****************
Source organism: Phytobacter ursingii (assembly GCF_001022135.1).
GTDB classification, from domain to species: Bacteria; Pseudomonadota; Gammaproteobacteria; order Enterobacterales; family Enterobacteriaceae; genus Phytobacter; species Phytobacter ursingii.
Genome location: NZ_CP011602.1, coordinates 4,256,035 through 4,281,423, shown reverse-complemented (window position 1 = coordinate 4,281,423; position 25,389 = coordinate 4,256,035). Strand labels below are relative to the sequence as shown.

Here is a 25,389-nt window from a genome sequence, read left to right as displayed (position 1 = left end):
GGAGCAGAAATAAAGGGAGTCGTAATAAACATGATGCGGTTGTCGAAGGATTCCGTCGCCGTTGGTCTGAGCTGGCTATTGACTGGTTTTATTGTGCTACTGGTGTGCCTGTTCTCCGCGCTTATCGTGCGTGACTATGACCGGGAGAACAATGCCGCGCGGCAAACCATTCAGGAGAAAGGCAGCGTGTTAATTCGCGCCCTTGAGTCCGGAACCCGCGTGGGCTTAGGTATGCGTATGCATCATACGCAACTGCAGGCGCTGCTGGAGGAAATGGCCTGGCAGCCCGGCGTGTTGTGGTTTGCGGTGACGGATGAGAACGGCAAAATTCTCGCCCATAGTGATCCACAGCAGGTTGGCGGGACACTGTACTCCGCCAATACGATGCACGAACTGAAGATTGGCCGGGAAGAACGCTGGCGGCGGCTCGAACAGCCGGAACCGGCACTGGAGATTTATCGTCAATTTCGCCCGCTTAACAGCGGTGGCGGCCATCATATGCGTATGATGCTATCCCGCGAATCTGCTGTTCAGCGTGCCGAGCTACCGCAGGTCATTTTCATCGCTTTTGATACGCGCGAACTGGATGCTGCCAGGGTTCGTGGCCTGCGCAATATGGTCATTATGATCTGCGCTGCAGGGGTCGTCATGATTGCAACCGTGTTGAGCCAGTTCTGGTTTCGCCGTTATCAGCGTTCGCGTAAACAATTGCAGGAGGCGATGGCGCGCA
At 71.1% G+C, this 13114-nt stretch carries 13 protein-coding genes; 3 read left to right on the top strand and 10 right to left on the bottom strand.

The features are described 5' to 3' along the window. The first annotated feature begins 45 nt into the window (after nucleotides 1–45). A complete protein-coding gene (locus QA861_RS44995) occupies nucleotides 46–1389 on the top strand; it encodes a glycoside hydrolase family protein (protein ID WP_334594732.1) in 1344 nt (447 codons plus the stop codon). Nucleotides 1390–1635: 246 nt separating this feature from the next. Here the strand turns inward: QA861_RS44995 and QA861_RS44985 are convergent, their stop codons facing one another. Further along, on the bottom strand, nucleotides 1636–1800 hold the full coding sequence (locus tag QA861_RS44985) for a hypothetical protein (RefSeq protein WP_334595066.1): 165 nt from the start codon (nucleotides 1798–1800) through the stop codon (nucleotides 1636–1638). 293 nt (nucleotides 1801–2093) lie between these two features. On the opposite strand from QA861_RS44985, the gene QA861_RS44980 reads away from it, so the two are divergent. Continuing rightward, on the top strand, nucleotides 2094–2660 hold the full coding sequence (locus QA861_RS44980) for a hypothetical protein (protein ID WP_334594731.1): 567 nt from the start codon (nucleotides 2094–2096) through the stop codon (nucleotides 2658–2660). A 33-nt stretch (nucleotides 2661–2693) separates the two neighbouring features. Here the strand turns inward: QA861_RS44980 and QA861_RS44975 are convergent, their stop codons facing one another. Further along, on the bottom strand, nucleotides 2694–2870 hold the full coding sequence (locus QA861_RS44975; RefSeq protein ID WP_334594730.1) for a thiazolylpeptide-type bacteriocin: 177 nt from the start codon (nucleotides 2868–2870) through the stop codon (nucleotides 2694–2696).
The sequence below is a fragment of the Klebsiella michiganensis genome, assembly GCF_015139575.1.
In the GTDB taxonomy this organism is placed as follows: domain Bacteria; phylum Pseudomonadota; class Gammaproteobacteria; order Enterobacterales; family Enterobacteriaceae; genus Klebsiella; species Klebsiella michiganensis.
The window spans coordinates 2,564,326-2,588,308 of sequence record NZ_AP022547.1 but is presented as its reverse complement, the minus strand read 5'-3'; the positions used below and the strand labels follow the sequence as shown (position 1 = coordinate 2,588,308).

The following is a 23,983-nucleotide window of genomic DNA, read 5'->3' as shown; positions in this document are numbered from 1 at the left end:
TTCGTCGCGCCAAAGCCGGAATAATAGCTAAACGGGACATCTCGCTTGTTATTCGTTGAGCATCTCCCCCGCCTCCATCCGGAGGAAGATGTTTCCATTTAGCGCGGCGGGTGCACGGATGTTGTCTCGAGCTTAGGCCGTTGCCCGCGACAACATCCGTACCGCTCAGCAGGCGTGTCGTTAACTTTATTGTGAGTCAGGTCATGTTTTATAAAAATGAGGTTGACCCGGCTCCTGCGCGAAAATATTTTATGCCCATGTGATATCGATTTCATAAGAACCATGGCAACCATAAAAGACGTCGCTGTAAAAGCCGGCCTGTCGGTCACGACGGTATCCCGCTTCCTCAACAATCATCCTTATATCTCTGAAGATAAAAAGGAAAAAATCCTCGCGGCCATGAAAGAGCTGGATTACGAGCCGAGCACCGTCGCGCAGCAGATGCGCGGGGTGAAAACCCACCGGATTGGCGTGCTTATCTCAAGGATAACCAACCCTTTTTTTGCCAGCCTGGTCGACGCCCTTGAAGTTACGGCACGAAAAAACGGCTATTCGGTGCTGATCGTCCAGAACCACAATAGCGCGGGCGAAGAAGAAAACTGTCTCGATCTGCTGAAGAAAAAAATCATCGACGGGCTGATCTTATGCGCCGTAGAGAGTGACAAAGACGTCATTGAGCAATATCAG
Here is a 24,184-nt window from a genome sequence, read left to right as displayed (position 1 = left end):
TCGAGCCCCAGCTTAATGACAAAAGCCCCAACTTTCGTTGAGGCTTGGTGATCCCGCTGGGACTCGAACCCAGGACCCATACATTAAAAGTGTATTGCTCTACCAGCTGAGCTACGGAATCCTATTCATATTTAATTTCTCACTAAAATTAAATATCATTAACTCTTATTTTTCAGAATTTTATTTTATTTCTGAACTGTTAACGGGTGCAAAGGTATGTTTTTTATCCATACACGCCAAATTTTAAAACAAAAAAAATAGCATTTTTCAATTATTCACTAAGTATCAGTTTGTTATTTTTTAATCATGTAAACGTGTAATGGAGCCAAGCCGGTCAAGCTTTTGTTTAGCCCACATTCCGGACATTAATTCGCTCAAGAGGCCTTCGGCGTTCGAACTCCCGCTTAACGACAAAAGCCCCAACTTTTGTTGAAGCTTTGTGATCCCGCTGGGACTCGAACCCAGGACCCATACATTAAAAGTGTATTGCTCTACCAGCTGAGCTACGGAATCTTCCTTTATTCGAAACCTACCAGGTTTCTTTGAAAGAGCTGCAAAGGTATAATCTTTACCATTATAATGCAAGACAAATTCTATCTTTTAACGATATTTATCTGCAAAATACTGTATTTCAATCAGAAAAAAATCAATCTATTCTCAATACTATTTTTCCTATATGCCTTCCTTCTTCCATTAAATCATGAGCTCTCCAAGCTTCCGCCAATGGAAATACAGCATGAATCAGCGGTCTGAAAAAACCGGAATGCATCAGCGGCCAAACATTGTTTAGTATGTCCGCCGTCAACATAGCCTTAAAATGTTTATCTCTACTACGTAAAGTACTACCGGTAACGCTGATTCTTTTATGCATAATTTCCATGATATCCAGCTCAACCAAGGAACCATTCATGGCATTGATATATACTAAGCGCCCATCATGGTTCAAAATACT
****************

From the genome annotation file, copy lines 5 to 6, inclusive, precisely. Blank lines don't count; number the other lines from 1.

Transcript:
GGAGCAGAAATAAAGGGAGTCGTAATAAACATGATGCGGTTGTCGAAGGATTCCGTCGCCGTTGGTCTGAGCTGGCTATTGACTGGTTTTATTGTGCTACTGGTGTGCCTGTTCTCCGCGCTTATCGTGCGTGACTATGACCGGGAGAACAATGCCGCGCGGCAAACCATTCAGGAGAAAGGCAGCGTGTTAATTCGCGCCCTTGAGTCCGGAACCCGCGTGGGCTTAGGTATGCGTATGCATCATACGCAACTGCAGGCGCTGCTGGAGGAAATGGCCTGGCAGCCCGGCGTGTTGTGGTTTGCGGTGACGGATGAGAACGGCAAAATTCTCGCCCATAGTGATCCACAGCAGGTTGGCGGGACACTGTACTCCGCCAATACGATGCACGAACTGAAGATTGGCCGGGAAGAACGCTGGCGGCGGCTCGAACAGCCGGAACCGGCACTGGAGATTTATCGTCAATTTCGCCCGCTTAACAGCGGTGGCGGCCATCATATGCGTATGATGCTATCCCGCGAATCTGCTGTTCAGCGTGCCGAGCTACCGCAGGTCATTTTCATCGCTTTTGATACGCGCGAACTGGATGCTGCCAGGGTTCGTGGCCTGCGCAATATGGTCATTATGATCTGCGCTGCAGGGGTCGTCATGATTGCAACCGTGTTGAGCCAGTTCTGGTTTCGCCGTTATCAGCGTTCGCGTAAACAATTGCAGGAGGCGATGGCGCGCA
At 71.1% G+C, this 13114-nt stretch carries 13 protein-coding genes; 3 read left to right on the top strand and 10 right to left on the bottom strand.